Marine signals

Page Last modified 08 Dec 2022
4 min read
This section of the zero pollution monitoring assessment presents a series of short case studies that highlight additional sources of information on the impacts of pollution on marine ecosystems.

Marine Signal 1: Marine litter watch

The EEA’s marine litter watch (MLW) data viewer contains data on over 2 million beach litter items reported through the MLW app. Data collected through this citizen science initiative between 2013 and 2020 show that the average (median) number of beach litter items per 100-metre length of beach ranged from 73 in the Baltic Sea to 423 in the Black Sea. The Black Sea and Mediterranean Sea are significantly more polluted than the Baltic Sea and the North-East Atlantic Ocean; however, litter is excessive in all areas. Good environmental status for beach litter is 20 items per 100 metres — and European seas exceeds this threshold according to MLW data.

Plastics are the most abundant litter group along the shores of all European seas, ranging from 67% to more than 80% of the total. The most common items are single-use plastics and fishery-related items. The trend over the 8-year monitoring period indicates that the amount of litter is growing consistently. However, if the Black Sea is excluded, the trends for the other seas show a peak in 2017 after which there is evidence of a downwards trend (ETC/ICM, 2021), with the lowest values occurring in 2020 (possibly due to the impact of the COVID-19 pandemic).

Marine Signal 2: Underwater noise pollution

Noise is one of the most widespread human‑induced pressures in the marine environment (EEA, 2019). Ships and offshore activities cause underwater noise pollution. This can negatively affect marine life — resulting in, for example, behavioural and physiological changes in animals, such as increased stress (EMSA, 2021). These activities have a particular impact on species that are already at risk of extinction (EEA, 2021). Moreover, the range of continuous noise frequencies emitted by commercial ships can interfere with the critical frequency for various marine species, potentially masking the sounds that these animals make — which they rely on to communicate, hunt and protect themselves. This is particularly the case for cetacean species, such as whales and dolphins, which are highly vocal and use sound for communicating, food-finding, attracting mates, detecting predators and navigating.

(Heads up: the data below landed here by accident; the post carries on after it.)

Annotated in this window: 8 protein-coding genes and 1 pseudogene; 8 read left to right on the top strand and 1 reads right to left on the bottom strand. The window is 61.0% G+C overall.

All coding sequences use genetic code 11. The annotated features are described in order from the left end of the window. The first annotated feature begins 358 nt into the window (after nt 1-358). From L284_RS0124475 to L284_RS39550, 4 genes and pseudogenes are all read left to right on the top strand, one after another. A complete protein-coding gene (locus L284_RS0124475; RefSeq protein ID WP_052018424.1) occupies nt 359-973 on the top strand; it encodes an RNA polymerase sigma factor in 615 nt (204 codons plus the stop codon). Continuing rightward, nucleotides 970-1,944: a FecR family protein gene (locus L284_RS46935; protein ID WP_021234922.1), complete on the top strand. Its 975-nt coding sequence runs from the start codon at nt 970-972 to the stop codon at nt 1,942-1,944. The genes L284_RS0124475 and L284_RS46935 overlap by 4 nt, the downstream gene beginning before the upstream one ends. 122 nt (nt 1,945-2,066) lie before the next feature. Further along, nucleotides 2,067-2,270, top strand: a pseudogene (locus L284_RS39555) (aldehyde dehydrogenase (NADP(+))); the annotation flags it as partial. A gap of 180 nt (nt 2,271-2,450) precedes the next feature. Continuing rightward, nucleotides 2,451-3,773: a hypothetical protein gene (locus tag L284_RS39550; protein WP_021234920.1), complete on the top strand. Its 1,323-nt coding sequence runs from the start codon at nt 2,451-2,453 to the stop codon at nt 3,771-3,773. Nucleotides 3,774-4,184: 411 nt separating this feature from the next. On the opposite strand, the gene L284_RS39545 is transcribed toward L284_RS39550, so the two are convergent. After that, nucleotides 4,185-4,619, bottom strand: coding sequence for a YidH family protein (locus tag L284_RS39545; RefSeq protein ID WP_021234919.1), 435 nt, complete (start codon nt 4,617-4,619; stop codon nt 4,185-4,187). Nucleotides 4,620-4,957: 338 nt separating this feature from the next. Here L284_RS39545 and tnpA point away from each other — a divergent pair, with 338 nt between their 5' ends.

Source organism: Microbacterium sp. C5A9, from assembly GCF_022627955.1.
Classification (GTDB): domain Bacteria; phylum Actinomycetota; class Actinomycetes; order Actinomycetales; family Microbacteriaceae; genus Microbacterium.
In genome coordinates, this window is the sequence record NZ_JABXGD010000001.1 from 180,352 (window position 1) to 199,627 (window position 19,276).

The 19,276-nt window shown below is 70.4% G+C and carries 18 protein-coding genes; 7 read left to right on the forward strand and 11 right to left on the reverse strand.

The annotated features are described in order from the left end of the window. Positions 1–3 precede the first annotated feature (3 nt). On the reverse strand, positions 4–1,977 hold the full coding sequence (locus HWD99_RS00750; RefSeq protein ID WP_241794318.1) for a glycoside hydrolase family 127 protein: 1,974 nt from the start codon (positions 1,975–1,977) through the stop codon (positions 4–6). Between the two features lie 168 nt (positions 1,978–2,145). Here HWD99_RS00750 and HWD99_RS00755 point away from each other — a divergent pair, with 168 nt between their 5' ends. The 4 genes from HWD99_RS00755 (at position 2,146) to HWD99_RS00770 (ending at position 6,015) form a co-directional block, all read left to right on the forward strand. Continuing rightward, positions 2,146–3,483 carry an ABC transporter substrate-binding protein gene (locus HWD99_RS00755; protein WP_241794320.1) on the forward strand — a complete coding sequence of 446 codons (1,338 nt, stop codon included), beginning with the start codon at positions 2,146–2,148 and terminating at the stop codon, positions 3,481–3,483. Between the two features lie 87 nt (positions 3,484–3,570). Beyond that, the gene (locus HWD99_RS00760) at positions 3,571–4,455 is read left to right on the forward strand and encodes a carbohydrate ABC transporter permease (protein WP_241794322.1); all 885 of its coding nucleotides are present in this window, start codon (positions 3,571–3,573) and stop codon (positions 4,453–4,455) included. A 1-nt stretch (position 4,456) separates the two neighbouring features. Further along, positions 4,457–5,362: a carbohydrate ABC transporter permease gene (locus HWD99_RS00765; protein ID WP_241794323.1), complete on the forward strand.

Anthropogenic, underwater noise is mainly caused by commercial shipping and the offshore oil and gas exploration industry. While the offshore industry’s seismic testing and pile driving create high-intensity, impulsive noise that can injure marine species, the lower levels of continuous noise emitted by commercial ships can also affect such species. This is especially true for mammals such as whales, which tend to use low-frequency noises themselves.

Ships are the predominant source of anthropogenic, low-frequency noise in oceans. One study estimates that 91% of Europe’s seas are exposed to continuous shipping noise, and 10% are exposed to high shipping density (Tasker, 2016). Impulsive noise from construction, seismic exploration with airguns, explosions and high‑frequency sonar systems is spatially more restricted, being found in 8% of Europe’s sea area.

Underwater radiated noise from ships has increased in EU waters since 2014, as shown in Figure 1 (EMSA, 2022). In particular, the total emissions at 125Hz (a frequency typically associated with noise from ships) steadily increased between 2014 and 2019. All regional seas show an increasing trend in ship-based, underwater radiative noise emissions. The relative decrease observed in 2020 is likely to have been due to the pandemic’s impact on maritime traffic.

Figure 1. EU underwater noise energy by sea, 2014-2020

Note: Underwater radiated noise energy at 125Hz one-third octave band centre frequency.

Source: EMSA (2022).

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EEA, 2019, Navigating the course towards clean, healthy and productive seas through implementation of an ecosystem‑based approach, EEA Report No 17/2019, European Environment Agency ( accessed 24 October 2022.

EEA, 2021, European maritime transport environmental report 2021, European Environment Agency ( accessed 24 October 2022.

EMSA, 2021, SOUNDS: Status of the underwater noise from shipping, EMSA/NEG/21/2020, European Maritime Safety Agency ( accessed 18 October 2022.

EMSA, 2022, ‘Underwater noise’, European Maritime Safety Agency ( accessed 18 October 2022.

Tasker, M. L., 2016, ‘How might we assess and manage the effects of underwater noise on populations of marine animals?’, in: Popper, A. and Hawkins, A. (eds), The effects of noise on aquatic life II. Advances in experimental medicine and biology, Springer, pp. 1139-1144 (

Cover image source: © Panagiotis Dalagiorgos, Well with Nature /EEA


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Filed under: ecosystems, marine
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